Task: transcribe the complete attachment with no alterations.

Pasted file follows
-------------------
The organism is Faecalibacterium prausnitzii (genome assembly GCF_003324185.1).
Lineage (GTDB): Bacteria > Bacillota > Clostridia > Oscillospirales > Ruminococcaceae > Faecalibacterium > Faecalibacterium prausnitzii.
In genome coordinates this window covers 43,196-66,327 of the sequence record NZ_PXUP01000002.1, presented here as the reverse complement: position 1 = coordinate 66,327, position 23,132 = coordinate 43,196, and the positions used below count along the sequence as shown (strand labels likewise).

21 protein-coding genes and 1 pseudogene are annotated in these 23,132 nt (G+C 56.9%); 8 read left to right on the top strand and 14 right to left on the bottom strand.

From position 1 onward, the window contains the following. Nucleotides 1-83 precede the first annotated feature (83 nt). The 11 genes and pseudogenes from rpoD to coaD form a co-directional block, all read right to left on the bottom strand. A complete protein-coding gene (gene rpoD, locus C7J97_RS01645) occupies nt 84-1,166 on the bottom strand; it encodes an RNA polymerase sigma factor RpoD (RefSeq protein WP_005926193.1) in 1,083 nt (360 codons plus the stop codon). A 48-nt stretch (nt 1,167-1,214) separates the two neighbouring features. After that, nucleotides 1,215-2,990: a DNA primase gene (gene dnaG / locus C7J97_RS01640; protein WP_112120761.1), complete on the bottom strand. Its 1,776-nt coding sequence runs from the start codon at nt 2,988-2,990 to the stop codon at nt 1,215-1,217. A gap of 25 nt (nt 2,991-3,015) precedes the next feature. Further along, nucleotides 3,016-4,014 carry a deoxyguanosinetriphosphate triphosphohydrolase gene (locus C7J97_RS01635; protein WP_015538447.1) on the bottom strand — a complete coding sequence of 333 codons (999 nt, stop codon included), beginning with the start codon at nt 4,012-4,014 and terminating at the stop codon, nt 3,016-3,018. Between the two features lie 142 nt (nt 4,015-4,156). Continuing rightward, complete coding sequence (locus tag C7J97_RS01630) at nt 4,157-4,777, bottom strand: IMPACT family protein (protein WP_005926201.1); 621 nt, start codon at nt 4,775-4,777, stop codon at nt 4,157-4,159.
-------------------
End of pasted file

The organism is Faecalibacterium prausnitzii (genome assembly GCF_003324185.1).
Lineage (GTDB): Bacteria > Bacillota > Clostridia > Oscillospirales > Ruminococcaceae > Faecalibacterium > Faecalibacterium prausnitzii.
In genome coordinates this window covers 43,196-66,327 of the sequence record NZ_PXUP01000002.1, presented here as the reverse complement: position 1 = coordinate 66,327, position 23,132 = coordinate 43,196, and the positions used below count along the sequence as shown (strand labels likewise).

21 protein-coding genes and 1 pseudogene are annotated in these 23,132 nt (G+C 56.9%); 8 read left to right on the top strand and 14 right to left on the bottom strand.

From position 1 onward, the window contains the following. Nucleotides 1-83 precede the first annotated feature (83 nt). The 11 genes and pseudogenes from rpoD to coaD form a co-directional block, all read right to left on the bottom strand. A complete protein-coding gene (gene rpoD, locus C7J97_RS01645) occupies nt 84-1,166 on the bottom strand; it encodes an RNA polymerase sigma factor RpoD (RefSeq protein WP_005926193.1) in 1,083 nt (360 codons plus the stop codon). A 48-nt stretch (nt 1,167-1,214) separates the two neighbouring features. After that, nucleotides 1,215-2,990: a DNA primase gene (gene dnaG / locus C7J97_RS01640; protein WP_112120761.1), complete on the bottom strand. Its 1,776-nt coding sequence runs from the start codon at nt 2,988-2,990 to the stop codon at nt 1,215-1,217. A gap of 25 nt (nt 2,991-3,015) precedes the next feature. Further along, nucleotides 3,016-4,014 carry a deoxyguanosinetriphosphate triphosphohydrolase gene (locus C7J97_RS01635; protein WP_015538447.1) on the bottom strand — a complete coding sequence of 333 codons (999 nt, stop codon included), beginning with the start codon at nt 4,012-4,014 and terminating at the stop codon, nt 3,016-3,018. Between the two features lie 142 nt (nt 4,015-4,156). Continuing rightward, complete coding sequence (locus tag C7J97_RS01630) at nt 4,157-4,777, bottom strand: IMPACT family protein (protein WP_005926201.1); 621 nt, start codon at nt 4,775-4,777, stop codon at nt 4,157-4,159.